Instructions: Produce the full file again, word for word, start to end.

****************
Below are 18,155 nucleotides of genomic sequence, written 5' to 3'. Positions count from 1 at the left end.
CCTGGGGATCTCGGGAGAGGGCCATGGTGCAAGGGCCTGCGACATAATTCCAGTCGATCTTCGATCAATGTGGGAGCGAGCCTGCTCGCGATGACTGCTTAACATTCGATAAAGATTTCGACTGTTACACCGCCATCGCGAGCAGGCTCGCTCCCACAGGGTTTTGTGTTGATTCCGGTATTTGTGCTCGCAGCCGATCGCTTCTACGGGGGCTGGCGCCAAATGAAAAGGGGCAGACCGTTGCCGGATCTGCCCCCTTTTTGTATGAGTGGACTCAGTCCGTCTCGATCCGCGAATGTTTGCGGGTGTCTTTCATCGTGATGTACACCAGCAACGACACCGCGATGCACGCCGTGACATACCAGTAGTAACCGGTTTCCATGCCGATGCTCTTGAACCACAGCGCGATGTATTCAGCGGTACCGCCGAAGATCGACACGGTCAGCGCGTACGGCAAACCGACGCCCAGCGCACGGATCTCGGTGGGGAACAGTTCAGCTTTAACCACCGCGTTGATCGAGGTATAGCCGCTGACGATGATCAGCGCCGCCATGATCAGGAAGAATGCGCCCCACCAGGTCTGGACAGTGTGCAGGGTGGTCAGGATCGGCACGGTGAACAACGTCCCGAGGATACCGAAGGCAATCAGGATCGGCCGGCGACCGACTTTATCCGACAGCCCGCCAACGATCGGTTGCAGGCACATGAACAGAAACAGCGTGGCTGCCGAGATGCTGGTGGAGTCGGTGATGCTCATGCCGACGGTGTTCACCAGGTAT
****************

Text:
Below are 18,155 nucleotides of genomic sequence, written 5' to 3'. Positions count from 1 at the left end.
CCTGGGGATCTCGGGAGAGGGCCATGGTGCAAGGGCCTGCGACATAATTCCAGTCGATCTTCGATCAATGTGGGAGCGAGCCTGCTCGCGATGACTGCTTAACATTCGATAAAGATTTCGACTGTTACACCGCCATCGCGAGCAGGCTCGCTCCCACAGGGTTTTGTGTTGATTCCGGTATTTGTGCTCGCAGCCGATCGCTTCTACGGGGGCTGGCGCCAAATGAAAAGGGGCAGACCGTTGCCGGATCTGCCCCCTTTTTGTATGAGTGGACTCAGTCCGTCTCGATCCGCGAATGTTTGCGGGTGTCTTTCATCGTGATGTACACCAGCAACGACACCGCGATGCACGCCGTGACATACCAGTAGTAACCGGTTTCCATGCCGATGCTCTTGAACCACAGCGCGATGTATTCAGCGGTACCGCCGAAGATCGACACGGTCAGCGCGTACGGCAAACCGACGCCCAGCGCACGGATCTCGGTGGGGAACAGTTCAGCTTTAACCACCGCGTTGATCGAGGTATAGCCGCTGACGATGATCAGCGCCGCCATGATCAGGAAGAATGCGCCCCACCAGGTCTGGACAGTGTGCAGGGTGGTCAGGATCGGCACGGTGAACAACGTCCCGAGGATACCGAAGGCAATCAGGATCGGCCGGCGACCGACTTTATCCGACAGCCCGCCAACGATCGGTTGCAGGCACATGAACAGAAACAGCGTGGCTGCCGAGATGCTGGTGGAGTCGGTGATGCTCATGCCGACGGTGTTCACCAGGTAT